ARTISTE ATTITUDES, REBRANDING, AND HIATUS Notwithstanding the rough edges that Sting sprouted, its significance as a vehicle for the promotion of the Dancehall genre could not be overstated. The biggest of Jamaican dancehall stars wanted to be on Sting and any upcoming artiste wanted a taste of Sting’s floodlights to illuminate their growth path, ar to clear a track to a career grave. In 2013, Sting’s rough edges were polished up to appease sponsors including Magnum Tonic Wine and the Jamaica Tourist Board, which endorsed the event for the first time that year. Such a move was geared at appealing to an audience beyond Jamaica, which that year had the option to watch a four-hour live broadcast of Sting via Pay Per View, or the entire 12-hour show via a live stream. The pay-per-view streams brought in the audience, but the clash issues again created issues as Lady Saw and Macka Diamond went head-to-head with each other. Many of the participating artistes breached contract terms. The result was that in succeeding years sponsors began to drift and after the 2015 rendition of Sting, the promoters decided to take a hiatus.

ROUGH RETURN When news broke earlier this year that Sting was set to return, the reaction of the public was mixed. The memories of Sting's past were not too distant, and neither were the memories of the negatives usually associated with the event. That apart, dancehall’s reputation has been against the ropes and taking a pummeling. At the level of the Jamaican Prime Minister, dancehall had become the scapegoat for the island’s murder problem. Two years earlier, Billboard had dropped tracking sales of dancehall music, and the following year an all-white group from Virginia took home the Reggae Grammy. Sting had a huge hill to climb in terms of finding sponsors and attracting quality artistes and by the time December 26, 2022, arrived it was clear that the organizers had not put those difficulties behind them. POOR PRODUCTION AND UNQUALIFIED ARTISTES The result was that Sting 2022 suffered at both the offer and production levels. The line-ups were way below par as the big-name artistes gave Sting a very wide berth. The best of the second-tier artistes that remained similarly stayed away as there were issues with contract execution. Some who were billed as contracted pulled the plug at the last minute for similar reasons. From all indications, the hill had gotten even steeper as the show scheduled for the St Ann-based Grizzly’s venue posed a logistics problem for the usual Kingston-based audience. The rest is history, underlined by the farcical clash between Amari and Queen Lady Gangsta which confirmed that Sting 2022 should never have happened.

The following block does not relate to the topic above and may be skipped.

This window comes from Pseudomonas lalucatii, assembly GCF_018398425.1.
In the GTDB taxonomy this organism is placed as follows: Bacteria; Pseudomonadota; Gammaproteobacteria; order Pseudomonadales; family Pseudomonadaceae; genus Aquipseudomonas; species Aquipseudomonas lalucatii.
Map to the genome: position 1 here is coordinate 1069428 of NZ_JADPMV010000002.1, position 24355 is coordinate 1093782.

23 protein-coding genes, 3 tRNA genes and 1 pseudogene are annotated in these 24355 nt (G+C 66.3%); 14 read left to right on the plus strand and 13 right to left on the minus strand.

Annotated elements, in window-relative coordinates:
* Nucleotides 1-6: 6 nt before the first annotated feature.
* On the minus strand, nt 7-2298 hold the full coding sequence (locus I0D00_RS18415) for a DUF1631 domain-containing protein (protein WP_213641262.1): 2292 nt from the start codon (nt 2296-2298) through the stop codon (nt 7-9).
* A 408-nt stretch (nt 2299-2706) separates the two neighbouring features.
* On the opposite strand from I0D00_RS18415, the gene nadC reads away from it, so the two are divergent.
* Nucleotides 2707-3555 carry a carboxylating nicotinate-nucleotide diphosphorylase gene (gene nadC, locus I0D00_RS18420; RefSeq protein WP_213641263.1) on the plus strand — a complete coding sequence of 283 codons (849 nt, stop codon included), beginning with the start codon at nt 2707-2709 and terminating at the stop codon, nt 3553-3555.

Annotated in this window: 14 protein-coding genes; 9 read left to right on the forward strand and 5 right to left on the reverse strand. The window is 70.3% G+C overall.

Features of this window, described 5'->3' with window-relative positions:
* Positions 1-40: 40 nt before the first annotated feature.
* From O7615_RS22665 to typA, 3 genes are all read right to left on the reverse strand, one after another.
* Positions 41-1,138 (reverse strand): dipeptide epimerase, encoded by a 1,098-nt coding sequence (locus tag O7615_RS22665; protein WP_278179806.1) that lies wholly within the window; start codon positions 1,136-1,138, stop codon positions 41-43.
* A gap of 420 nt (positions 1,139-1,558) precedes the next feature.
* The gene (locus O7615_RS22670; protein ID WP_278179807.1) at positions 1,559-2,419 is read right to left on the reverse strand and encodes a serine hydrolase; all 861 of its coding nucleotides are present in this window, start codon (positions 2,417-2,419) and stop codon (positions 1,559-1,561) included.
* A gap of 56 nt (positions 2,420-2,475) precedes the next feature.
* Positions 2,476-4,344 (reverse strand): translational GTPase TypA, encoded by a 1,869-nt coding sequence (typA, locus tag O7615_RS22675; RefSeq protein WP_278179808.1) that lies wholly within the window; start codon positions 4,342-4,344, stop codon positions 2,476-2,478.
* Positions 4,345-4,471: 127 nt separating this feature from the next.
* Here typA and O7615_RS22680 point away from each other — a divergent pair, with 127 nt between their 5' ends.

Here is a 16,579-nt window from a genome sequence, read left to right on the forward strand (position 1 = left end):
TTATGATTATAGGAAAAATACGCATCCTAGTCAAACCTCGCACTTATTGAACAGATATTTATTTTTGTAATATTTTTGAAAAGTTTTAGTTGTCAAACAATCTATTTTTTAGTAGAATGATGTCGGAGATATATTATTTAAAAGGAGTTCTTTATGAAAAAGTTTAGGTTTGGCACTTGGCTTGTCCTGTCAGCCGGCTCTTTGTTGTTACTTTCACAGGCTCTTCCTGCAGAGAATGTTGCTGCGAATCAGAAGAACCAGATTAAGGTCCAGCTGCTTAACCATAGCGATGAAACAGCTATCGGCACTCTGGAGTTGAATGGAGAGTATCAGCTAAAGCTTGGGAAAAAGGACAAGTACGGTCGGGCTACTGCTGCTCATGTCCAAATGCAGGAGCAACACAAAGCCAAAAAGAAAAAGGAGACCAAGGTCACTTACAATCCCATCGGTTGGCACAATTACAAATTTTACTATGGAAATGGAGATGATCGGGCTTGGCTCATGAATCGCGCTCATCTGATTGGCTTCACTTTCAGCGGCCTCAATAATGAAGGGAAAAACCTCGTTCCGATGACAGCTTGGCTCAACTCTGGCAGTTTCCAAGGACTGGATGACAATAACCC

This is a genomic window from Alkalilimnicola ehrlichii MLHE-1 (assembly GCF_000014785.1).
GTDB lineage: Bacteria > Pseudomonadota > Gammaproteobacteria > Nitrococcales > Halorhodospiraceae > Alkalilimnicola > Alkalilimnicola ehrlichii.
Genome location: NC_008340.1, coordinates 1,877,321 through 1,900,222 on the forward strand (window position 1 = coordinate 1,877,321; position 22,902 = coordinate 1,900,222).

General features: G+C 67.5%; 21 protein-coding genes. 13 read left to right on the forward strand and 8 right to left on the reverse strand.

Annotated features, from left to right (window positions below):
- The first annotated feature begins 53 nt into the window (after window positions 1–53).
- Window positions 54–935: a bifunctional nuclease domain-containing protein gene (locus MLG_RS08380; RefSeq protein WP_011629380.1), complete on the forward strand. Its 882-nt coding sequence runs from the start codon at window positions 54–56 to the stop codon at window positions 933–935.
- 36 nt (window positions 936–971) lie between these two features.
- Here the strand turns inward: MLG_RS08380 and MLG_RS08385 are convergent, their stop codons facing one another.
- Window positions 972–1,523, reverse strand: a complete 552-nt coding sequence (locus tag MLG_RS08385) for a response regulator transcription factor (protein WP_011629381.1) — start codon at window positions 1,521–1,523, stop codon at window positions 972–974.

THE END OF THE ROAD? For Sting fans such as myself, an assessment of the current situation makes for a hard pill to ingest. It is not that Sting is “Dancehall,” but the show has (over the years) provided a major vehicle that helped in entrenching the genre and outlining an image of dancehall as a product worth paying attention to. With that in mind, the realization that the promoters have stooped to the level that became the 2022 installment of Sting is an embarrassment to not only the genre but also to Jamaica as a country that has had more than half a century of influence on global popular music. It in some ways justifies the calls being echoed at home and abroad for the promoters to pack it in as any goodwill that may have survived may not even be of merchantable value at this time.